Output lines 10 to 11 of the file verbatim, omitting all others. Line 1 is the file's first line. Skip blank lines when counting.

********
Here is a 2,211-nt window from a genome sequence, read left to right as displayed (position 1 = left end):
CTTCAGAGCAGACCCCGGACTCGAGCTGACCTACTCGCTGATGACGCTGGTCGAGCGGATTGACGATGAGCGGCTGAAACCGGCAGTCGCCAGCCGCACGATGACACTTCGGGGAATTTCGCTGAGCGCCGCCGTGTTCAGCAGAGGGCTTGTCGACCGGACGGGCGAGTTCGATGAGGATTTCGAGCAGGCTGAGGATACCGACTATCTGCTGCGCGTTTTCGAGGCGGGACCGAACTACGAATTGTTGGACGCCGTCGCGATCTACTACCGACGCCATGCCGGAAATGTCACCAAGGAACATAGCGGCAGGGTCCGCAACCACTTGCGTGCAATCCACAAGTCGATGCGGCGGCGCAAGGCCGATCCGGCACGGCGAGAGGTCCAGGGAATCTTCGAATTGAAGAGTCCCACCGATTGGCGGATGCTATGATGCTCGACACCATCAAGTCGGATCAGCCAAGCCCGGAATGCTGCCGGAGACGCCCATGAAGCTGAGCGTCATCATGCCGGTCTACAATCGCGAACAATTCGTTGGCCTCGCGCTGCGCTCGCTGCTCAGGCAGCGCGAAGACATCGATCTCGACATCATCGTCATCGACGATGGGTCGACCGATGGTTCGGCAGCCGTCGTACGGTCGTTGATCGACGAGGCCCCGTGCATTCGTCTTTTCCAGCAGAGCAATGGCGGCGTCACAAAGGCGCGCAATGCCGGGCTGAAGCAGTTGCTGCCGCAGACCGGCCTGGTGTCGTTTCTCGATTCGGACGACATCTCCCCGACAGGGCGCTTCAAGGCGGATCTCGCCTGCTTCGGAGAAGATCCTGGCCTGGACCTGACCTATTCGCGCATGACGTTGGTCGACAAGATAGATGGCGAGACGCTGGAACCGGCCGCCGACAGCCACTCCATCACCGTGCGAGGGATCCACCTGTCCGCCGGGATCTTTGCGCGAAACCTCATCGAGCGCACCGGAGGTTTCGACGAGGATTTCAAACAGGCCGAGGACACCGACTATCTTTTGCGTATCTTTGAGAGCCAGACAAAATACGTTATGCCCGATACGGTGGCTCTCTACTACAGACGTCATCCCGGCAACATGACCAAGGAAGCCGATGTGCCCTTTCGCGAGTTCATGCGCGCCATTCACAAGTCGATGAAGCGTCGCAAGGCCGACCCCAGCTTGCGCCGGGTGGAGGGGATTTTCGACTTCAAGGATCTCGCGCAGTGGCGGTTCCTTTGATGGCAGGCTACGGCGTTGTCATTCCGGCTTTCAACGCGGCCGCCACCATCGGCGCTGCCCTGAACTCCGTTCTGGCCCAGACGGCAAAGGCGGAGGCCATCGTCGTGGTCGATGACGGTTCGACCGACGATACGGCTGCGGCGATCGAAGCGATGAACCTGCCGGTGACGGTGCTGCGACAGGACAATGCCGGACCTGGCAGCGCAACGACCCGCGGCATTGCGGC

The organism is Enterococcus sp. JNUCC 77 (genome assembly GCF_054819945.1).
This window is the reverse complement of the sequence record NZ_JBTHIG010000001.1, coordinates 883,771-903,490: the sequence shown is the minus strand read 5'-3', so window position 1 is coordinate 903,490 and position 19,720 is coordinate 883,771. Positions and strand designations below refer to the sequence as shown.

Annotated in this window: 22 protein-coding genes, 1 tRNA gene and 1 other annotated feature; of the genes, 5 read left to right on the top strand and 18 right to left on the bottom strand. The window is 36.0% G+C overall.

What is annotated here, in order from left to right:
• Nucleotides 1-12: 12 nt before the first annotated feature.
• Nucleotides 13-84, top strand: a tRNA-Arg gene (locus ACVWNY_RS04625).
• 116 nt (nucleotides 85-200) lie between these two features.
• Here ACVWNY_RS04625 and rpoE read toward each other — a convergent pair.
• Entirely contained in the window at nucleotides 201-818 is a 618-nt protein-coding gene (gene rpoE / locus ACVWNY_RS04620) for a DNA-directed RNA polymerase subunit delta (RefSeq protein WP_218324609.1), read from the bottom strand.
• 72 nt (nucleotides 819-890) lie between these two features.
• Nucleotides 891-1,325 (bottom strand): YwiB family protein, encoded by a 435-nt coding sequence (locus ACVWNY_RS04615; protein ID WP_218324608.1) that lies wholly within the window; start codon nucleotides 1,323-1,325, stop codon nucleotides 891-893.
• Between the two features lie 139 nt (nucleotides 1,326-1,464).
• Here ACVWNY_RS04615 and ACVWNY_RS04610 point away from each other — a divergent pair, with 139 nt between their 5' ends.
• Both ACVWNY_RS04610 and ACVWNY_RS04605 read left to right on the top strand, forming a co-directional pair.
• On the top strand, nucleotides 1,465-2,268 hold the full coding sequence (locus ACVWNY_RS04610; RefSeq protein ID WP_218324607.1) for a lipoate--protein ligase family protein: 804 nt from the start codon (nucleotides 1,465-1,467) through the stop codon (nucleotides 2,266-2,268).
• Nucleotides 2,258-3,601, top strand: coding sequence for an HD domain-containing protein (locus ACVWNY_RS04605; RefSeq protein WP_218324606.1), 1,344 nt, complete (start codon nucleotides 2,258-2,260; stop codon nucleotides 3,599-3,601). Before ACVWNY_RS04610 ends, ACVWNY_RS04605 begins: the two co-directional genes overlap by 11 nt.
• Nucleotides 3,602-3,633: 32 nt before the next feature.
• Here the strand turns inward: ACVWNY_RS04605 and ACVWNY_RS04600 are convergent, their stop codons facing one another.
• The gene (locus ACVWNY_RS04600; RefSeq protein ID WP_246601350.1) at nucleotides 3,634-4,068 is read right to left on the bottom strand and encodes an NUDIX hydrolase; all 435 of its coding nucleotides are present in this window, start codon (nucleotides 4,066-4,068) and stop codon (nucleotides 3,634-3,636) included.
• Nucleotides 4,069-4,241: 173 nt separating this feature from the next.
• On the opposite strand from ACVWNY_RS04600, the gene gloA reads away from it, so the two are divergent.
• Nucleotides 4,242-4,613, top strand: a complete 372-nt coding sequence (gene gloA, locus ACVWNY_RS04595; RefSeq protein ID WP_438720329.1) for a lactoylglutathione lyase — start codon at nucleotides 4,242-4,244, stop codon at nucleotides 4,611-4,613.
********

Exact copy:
• Here ACVWNY_RS04625 and rpoE read toward each other — a convergent pair.
• Entirely contained in the window at nucleotides 201-818 is a 618-nt protein-coding gene (gene rpoE / locus ACVWNY_RS04620) for a DNA-directed RNA polymerase subunit delta (RefSeq protein WP_218324609.1), read from the bottom strand.